Weight training that strengthen muscles may help people live longer: US study
Aerobic activities and weight training have health benefits on their own, but combining them could have even greater effect when it comes to disease prevention and early death risk.
People who lifted weights once or twice per week, as well as the recommended amount of aerobic activities, had a 41% lower risk of dying early, according to a study published Tuesday in the British Journal of Sports Medicine.
The research team based its findings on the self-reports and health information of nearly 100,000 men and women who participated in the Prostate, Lung, Colorectal and Ovarian Cancer Screening Trial, which began in 1998 and followed participants until 2016.
Participants answered questionnaires in 2006 about their exercise habits over the past year, and the authors of this latest study checked whether these participants had developed cancer or died by 2016.
Older adults who did weight training without any aerobic activity reduced their risk of early death from any cause by up to 22%, a percentage that depended on the number of times they lifted weights within a week – using weights once or twice weekly was associated with a 14% lower risk, and the benefit increased the more times someone lifted weights.
Those who did aerobic exercise lowered their risk by up to 34%, compared with participants who didn’t do any weight training or aerobic exercise. But the lowest risk – 41% to 47% – was among those who met recommended weekly amounts of aerobic activity (see below for guidance) and lifted weights once or twice per week, compared with those who weren’t active. The authors didn’t find a lower risk for death from cancer.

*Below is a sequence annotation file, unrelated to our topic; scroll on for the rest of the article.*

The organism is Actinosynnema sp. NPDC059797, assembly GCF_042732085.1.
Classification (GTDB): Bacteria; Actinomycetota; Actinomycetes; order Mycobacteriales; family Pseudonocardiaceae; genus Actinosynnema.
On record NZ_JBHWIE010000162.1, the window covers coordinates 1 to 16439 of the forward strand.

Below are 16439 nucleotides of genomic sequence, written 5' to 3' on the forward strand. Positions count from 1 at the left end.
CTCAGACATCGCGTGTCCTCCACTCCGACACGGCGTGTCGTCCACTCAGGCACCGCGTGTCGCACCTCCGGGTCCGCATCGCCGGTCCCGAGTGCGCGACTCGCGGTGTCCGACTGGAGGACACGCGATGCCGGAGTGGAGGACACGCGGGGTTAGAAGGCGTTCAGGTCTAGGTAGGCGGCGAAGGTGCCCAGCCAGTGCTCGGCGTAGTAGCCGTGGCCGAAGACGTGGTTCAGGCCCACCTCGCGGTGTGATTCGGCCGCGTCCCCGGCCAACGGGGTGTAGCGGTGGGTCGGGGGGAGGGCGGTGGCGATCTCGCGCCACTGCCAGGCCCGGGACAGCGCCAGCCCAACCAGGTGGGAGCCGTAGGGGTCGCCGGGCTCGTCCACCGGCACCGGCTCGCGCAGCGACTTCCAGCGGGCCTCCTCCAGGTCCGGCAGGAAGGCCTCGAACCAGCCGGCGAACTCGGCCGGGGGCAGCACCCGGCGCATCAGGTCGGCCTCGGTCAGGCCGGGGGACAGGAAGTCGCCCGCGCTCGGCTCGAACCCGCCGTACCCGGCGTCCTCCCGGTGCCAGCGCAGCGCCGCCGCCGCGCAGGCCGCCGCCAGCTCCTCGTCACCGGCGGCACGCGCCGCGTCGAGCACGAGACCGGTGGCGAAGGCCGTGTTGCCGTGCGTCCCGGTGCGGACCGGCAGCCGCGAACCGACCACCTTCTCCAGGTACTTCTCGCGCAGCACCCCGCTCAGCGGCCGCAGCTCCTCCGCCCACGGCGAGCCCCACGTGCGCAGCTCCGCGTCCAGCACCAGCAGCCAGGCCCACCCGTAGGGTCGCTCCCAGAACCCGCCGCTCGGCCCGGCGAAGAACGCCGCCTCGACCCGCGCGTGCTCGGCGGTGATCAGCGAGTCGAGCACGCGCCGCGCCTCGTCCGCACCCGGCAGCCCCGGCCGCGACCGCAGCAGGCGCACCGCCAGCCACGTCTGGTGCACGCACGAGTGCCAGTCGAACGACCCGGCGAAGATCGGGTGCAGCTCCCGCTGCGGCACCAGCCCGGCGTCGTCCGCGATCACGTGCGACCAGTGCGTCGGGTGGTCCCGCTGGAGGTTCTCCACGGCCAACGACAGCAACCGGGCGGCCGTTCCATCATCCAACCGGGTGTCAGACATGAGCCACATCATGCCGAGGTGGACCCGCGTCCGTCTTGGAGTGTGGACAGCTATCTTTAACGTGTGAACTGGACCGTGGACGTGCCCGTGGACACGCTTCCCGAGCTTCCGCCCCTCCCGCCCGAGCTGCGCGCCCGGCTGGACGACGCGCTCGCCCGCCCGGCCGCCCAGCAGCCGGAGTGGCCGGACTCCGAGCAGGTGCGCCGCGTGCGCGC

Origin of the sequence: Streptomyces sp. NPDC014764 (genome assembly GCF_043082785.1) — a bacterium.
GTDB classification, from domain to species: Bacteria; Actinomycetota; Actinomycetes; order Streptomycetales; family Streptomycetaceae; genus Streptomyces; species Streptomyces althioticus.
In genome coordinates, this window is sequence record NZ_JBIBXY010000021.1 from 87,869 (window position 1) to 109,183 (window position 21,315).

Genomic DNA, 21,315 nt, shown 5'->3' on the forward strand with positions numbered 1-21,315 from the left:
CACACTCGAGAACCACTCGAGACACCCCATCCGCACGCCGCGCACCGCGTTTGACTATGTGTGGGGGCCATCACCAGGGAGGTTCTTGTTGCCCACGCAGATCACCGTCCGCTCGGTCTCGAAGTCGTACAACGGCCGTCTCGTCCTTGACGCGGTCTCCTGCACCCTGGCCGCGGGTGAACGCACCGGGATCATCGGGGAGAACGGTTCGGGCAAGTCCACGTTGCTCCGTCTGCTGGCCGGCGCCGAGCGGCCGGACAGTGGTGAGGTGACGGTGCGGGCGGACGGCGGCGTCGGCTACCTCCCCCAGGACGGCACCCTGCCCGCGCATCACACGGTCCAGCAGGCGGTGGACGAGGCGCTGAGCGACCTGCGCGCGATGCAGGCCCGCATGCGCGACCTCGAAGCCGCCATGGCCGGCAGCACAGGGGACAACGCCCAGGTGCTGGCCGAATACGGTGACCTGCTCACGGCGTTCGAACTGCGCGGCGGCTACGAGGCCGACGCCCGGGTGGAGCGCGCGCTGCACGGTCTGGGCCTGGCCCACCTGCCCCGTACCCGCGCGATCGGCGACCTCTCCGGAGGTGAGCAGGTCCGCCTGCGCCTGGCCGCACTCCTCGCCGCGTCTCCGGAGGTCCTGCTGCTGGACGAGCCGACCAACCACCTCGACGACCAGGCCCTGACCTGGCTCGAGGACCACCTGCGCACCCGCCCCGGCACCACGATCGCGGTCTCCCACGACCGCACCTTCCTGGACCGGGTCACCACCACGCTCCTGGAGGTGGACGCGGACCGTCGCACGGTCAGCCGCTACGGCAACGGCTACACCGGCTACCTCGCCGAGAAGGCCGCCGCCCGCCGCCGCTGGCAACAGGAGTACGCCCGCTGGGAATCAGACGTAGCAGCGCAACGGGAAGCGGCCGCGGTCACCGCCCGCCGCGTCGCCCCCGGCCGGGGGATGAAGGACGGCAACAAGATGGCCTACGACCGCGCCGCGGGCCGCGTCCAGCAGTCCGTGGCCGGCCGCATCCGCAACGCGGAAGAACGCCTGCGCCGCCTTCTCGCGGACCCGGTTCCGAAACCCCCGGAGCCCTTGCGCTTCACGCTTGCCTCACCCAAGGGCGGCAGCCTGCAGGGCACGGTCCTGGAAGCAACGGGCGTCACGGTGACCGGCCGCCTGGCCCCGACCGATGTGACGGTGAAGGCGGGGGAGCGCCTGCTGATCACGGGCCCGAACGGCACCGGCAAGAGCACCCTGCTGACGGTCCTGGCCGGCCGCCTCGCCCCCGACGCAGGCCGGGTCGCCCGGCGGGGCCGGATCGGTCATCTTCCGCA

Participants’ education, smoking status, body mass index, race and ethnicity didn’t impact the findings, but sex did – the associations were more significant among women, the researchers found.
“The findings in this study are predictable, but it is significant that the authors provide the expected results as data in older people,” said Haruki Momma, a lecturer in the department of medicine and science in sports and exercise at Tohoku University in Japan, via email. Momma wasn’t involved in the study.
“This is one of the most important points of this study,” Momma added. “Previous studies in older adults are limited.”
The findings support the joint benefits of muscle-strengthening activities via weight training along with aerobic activity, in amounts that roughly align with current physical activity guidelines, the authors said.
The World Health Organization recommends that older adults (ages 65 and up) do at least 150 to 300 minutes of moderate intensity exercise or 75 to 150 minutes of vigorous aerobic exercise per week. Aerobic activities include walking, dancing, running or jogging, cycling, and swimming.
Muscle-strengthening exercises should be done at least twice weekly if possible, according to the guidelines. Those can help prevent falls and related injuries, as well as declines in bone health and ability.
Weight-training exercises you can do for 30 to 60 minutes include dead lifts, overhead dumbbell presses and dumbbell lateral raises, which involves using your back and shoulder muscles to lift light dumbbells so that your arms and body form a T shape.